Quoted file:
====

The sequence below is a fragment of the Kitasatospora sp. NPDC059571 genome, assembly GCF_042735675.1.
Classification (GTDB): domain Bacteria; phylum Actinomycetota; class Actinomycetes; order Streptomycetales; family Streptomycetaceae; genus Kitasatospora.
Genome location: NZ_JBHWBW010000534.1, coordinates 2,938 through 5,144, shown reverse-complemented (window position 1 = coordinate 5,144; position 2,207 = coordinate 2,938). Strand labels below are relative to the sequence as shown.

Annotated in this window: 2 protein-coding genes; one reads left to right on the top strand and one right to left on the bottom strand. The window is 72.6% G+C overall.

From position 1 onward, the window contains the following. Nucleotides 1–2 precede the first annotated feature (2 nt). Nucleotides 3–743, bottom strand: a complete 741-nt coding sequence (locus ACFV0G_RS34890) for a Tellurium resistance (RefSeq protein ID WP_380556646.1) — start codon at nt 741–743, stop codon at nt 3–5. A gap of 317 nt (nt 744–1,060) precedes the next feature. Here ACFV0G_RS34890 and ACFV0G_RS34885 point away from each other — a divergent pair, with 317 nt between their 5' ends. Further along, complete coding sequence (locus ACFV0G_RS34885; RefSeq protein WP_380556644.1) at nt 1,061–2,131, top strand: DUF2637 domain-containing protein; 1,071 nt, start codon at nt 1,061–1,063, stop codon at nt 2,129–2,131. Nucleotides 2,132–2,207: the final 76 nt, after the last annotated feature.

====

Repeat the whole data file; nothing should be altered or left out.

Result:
The sequence below is a fragment of the Kitasatospora sp. NPDC059571 genome, assembly GCF_042735675.1.
Classification (GTDB): domain Bacteria; phylum Actinomycetota; class Actinomycetes; order Streptomycetales; family Streptomycetaceae; genus Kitasatospora.
Genome location: NZ_JBHWBW010000534.1, coordinates 2,938 through 5,144, shown reverse-complemented (window position 1 = coordinate 5,144; position 2,207 = coordinate 2,938). Strand labels below are relative to the sequence as shown.

Annotated in this window: 2 protein-coding genes; one reads left to right on the top strand and one right to left on the bottom strand. The window is 72.6% G+C overall.

From position 1 onward, the window contains the following. Nucleotides 1–2 precede the first annotated feature (2 nt). Nucleotides 3–743, bottom strand: a complete 741-nt coding sequence (locus ACFV0G_RS34890) for a Tellurium resistance (RefSeq protein ID WP_380556646.1) — start codon at nt 741–743, stop codon at nt 3–5. A gap of 317 nt (nt 744–1,060) precedes the next feature. Here ACFV0G_RS34890 and ACFV0G_RS34885 point away from each other — a divergent pair, with 317 nt between their 5' ends. Further along, complete coding sequence (locus ACFV0G_RS34885; RefSeq protein WP_380556644.1) at nt 1,061–2,131, top strand: DUF2637 domain-containing protein; 1,071 nt, start codon at nt 1,061–1,063, stop codon at nt 2,129–2,131. Nucleotides 2,132–2,207: the final 76 nt, after the last annotated feature.